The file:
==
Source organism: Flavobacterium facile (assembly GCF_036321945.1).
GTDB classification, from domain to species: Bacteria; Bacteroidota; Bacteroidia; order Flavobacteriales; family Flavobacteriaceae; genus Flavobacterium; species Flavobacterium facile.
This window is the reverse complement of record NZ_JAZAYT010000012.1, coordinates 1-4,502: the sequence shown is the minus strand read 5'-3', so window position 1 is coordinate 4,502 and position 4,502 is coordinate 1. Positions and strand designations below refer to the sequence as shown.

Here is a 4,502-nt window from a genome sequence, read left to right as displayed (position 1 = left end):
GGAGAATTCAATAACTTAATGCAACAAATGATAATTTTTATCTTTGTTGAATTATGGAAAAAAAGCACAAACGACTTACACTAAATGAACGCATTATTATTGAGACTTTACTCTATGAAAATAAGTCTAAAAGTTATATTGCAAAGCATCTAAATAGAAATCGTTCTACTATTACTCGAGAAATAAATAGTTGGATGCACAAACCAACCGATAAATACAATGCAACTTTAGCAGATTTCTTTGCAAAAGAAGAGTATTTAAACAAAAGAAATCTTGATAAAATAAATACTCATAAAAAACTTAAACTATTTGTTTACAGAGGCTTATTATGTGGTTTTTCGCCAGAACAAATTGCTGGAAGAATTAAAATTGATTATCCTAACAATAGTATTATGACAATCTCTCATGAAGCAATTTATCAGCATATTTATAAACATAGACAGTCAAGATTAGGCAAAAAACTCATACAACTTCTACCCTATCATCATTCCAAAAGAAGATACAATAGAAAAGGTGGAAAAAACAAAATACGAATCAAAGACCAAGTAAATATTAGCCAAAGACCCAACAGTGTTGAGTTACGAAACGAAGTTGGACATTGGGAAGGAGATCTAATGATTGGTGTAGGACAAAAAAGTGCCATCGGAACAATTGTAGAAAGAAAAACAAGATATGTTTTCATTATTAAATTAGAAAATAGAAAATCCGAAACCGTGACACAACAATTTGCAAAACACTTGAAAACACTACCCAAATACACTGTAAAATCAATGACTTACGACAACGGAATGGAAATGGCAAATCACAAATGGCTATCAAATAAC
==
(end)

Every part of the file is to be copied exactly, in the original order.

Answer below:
Source organism: Flavobacterium facile (assembly GCF_036321945.1).
GTDB classification, from domain to species: Bacteria; Bacteroidota; Bacteroidia; order Flavobacteriales; family Flavobacteriaceae; genus Flavobacterium; species Flavobacterium facile.
This window is the reverse complement of record NZ_JAZAYT010000012.1, coordinates 1-4,502: the sequence shown is the minus strand read 5'-3', so window position 1 is coordinate 4,502 and position 4,502 is coordinate 1. Positions and strand designations below refer to the sequence as shown.

Here is a 4,502-nt window from a genome sequence, read left to right as displayed (position 1 = left end):
GGAGAATTCAATAACTTAATGCAACAAATGATAATTTTTATCTTTGTTGAATTATGGAAAAAAAGCACAAACGACTTACACTAAATGAACGCATTATTATTGAGACTTTACTCTATGAAAATAAGTCTAAAAGTTATATTGCAAAGCATCTAAATAGAAATCGTTCTACTATTACTCGAGAAATAAATAGTTGGATGCACAAACCAACCGATAAATACAATGCAACTTTAGCAGATTTCTTTGCAAAAGAAGAGTATTTAAACAAAAGAAATCTTGATAAAATAAATACTCATAAAAAACTTAAACTATTTGTTTACAGAGGCTTATTATGTGGTTTTTCGCCAGAACAAATTGCTGGAAGAATTAAAATTGATTATCCTAACAATAGTATTATGACAATCTCTCATGAAGCAATTTATCAGCATATTTATAAACATAGACAGTCAAGATTAGGCAAAAAACTCATACAACTTCTACCCTATCATCATTCCAAAAGAAGATACAATAGAAAAGGTGGAAAAAACAAAATACGAATCAAAGACCAAGTAAATATTAGCCAAAGACCCAACAGTGTTGAGTTACGAAACGAAGTTGGACATTGGGAAGGAGATCTAATGATTGGTGTAGGACAAAAAAGTGCCATCGGAACAATTGTAGAAAGAAAAACAAGATATGTTTTCATTATTAAATTAGAAAATAGAAAATCCGAAACCGTGACACAACAATTTGCAAAACACTTGAAAACACTACCCAAATACACTGTAAAATCAATGACTTACGACAACGGAATGGAAATGGCAAATCACAAATGGCTATCAAATAAC